U.S. Geological Survey Open-File Report 01-257

By Kinga M. Revesz, Jurate M. Landwehr, and Jerry Keybl


A new method was developed to analyze the stable carbon and oxygen isotope ratios of small samples (40020 g) of calcium carbonate. This new method streamlines the classical phosphoric acid - calcium carbonate (H3PO4 - CaCO3) reaction method by making use of a Thermoquest-Finnigan GasBench II preparation device and a Delta Plus XL continuous flow isotope ratio mass spectrometer. To obtain reproducible and accurate results, optimal conditions for the H3PO4 - CaCO3 reaction had to be determined. At the acid-carbonate reaction temperature suggested by the equipment manufacturer, the oxygen isotope ratio results were unsatisfactory (standard deviation (symbol) greater than 1.5 per mill), probably because of a secondary reaction. When the acid-carbonate reaction temperature was lowered to 26C and the reaction time was increased to 24 hours, the precision of the carbon and oxygen isotope ratios for duplicate analyses improved to 0.1 and 0.2 per mill, respectively.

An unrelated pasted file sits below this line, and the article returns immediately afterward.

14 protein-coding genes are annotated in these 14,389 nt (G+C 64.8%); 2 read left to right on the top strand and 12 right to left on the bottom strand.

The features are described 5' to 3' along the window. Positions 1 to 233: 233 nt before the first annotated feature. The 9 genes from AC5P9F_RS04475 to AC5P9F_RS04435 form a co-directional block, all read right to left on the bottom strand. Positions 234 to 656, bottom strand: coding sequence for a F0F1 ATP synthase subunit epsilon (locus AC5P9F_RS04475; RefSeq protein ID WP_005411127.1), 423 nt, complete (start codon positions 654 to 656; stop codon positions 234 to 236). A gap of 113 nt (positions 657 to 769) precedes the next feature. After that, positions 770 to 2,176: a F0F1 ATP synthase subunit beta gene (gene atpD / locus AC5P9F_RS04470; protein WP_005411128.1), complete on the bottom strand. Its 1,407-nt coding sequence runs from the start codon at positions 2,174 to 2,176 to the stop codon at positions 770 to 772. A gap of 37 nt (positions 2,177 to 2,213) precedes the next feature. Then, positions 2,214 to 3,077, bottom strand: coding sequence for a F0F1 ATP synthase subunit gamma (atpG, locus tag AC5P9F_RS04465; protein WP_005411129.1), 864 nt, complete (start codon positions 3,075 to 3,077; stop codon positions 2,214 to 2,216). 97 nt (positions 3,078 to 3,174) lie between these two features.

The method was tested by analyzing calcite from Devils Hole, Nevada, which was formed by precipitation from ground water onto the walls of a sub-aqueous cavern during the last 500,000 years. Isotope-ratio values previously had been obtained by the classical method for Devils Hole core DH-11. The DH-11 core had been recently re-sampled, and isotope-ratio values were obtained using this new method. The results were comparable to those obtained by the classical method. The consistency of the isotopic results is such that an alignment offset could be identified in the re-sampled core material, a cutting error that was then independently confirmed. The reproducibility of the isotopic values is demonstrated by a correlation of approximately 0.96 for both isotopes, after correcting for an alignment offset. This result indicates that the new method is a viable alternative to the classical method. In particular, the new method requires less sample material permitting finer resolution and allows automation of some processes resulting in considerable timesavings.

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